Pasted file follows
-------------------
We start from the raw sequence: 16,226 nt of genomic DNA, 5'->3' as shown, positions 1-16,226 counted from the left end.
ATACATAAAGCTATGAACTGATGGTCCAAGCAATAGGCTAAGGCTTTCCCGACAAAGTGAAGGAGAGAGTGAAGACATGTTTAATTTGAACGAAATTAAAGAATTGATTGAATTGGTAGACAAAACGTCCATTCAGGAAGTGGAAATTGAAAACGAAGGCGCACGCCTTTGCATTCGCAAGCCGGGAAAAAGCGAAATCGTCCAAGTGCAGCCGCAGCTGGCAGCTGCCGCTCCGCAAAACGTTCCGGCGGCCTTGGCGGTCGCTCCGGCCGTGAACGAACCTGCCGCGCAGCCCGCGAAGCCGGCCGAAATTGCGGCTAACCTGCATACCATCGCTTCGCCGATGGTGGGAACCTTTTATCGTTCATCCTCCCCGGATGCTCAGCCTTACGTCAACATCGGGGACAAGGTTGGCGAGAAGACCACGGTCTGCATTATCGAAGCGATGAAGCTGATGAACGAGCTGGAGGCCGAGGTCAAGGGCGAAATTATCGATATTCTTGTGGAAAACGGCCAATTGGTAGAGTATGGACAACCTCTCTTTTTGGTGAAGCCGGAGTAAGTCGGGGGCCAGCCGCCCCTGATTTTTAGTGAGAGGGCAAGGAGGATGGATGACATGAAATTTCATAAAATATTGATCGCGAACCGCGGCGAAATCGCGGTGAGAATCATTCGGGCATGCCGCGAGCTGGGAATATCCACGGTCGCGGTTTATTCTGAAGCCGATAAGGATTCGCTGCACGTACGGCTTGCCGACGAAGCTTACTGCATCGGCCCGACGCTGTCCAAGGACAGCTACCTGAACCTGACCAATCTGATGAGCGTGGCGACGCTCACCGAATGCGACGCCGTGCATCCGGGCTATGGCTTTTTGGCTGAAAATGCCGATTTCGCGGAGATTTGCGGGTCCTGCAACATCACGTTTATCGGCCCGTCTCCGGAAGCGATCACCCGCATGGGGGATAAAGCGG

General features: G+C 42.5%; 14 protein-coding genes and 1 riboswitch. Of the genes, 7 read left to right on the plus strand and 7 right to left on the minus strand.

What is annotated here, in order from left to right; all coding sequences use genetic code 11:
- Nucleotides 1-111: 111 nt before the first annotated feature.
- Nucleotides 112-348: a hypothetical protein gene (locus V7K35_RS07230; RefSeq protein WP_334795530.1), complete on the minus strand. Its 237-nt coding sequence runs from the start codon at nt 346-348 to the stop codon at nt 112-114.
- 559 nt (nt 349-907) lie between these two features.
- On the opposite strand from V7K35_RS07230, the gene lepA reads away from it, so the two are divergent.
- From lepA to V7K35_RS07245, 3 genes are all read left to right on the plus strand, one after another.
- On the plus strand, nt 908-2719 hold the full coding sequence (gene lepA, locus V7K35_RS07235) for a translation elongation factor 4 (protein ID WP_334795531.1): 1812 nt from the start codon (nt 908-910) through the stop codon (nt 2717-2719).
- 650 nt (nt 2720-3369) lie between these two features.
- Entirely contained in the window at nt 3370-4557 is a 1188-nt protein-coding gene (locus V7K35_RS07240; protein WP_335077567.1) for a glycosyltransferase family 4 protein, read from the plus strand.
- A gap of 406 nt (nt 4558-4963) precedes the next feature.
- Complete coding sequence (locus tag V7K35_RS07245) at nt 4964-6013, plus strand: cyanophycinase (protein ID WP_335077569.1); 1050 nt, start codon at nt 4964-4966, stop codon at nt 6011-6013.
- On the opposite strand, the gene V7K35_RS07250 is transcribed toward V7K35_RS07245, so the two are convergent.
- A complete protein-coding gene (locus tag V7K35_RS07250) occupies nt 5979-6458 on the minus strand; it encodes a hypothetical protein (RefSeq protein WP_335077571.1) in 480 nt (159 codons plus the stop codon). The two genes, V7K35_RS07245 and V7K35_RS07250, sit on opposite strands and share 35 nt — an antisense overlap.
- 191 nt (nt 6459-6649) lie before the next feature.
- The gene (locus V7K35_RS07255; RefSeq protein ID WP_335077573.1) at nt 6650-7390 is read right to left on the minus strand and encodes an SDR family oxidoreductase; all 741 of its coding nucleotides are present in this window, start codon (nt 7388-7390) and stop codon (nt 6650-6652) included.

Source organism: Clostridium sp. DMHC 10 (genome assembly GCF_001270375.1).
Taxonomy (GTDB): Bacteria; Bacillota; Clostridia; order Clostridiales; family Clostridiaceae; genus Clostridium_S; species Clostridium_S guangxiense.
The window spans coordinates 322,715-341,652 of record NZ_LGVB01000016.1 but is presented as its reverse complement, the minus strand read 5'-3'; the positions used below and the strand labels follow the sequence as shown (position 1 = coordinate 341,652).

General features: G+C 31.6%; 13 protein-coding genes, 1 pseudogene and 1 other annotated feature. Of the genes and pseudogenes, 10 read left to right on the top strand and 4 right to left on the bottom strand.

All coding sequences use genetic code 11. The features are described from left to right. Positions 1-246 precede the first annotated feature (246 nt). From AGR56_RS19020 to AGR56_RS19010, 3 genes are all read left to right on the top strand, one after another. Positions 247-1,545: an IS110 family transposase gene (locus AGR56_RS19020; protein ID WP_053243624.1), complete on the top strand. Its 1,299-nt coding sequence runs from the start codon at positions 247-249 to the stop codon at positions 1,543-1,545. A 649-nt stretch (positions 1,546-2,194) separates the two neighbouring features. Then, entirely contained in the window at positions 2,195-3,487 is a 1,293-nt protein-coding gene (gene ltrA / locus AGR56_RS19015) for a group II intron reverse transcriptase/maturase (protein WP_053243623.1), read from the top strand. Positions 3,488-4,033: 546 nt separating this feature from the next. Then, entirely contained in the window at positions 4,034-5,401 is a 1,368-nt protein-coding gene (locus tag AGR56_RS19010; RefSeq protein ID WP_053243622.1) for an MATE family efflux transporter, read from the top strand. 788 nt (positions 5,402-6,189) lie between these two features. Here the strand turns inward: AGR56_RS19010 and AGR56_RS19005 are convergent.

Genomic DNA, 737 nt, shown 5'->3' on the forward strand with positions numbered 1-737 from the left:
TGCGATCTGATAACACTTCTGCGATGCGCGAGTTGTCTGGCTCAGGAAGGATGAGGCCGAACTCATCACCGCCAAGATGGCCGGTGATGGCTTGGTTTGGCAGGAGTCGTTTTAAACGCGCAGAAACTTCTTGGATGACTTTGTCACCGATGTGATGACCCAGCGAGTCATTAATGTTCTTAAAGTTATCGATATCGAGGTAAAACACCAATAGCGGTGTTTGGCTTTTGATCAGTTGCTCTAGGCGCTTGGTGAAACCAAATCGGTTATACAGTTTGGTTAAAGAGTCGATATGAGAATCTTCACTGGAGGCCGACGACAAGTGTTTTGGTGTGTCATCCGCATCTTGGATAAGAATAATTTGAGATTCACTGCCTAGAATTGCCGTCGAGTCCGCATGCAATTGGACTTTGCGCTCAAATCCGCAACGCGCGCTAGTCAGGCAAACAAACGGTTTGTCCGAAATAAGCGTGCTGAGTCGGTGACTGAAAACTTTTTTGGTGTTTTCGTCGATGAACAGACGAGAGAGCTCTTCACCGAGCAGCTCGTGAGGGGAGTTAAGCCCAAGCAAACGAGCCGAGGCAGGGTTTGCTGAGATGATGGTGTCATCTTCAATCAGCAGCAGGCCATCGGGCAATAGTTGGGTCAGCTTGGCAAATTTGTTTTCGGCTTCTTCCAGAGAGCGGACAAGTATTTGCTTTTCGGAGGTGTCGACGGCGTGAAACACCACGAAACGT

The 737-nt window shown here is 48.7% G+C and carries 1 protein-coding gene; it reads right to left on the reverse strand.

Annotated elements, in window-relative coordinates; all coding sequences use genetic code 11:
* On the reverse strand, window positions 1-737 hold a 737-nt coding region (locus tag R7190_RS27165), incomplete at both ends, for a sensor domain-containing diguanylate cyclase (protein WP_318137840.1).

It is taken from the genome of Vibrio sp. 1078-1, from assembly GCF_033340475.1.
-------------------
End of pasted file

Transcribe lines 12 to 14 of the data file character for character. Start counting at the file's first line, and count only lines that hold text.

- Entirely contained in the window at nt 3370-4557 is a 1188-nt protein-coding gene (locus V7K35_RS07240; protein WP_335077567.1) for a glycosyltransferase family 4 protein, read from the plus strand.
- A gap of 406 nt (nt 4558-4963) precedes the next feature.
- Complete coding sequence (locus tag V7K35_RS07245) at nt 4964-6013, plus strand: cyanophycinase (protein ID WP_335077569.1); 1050 nt, start codon at nt 4964-4966, stop codon at nt 6011-6013.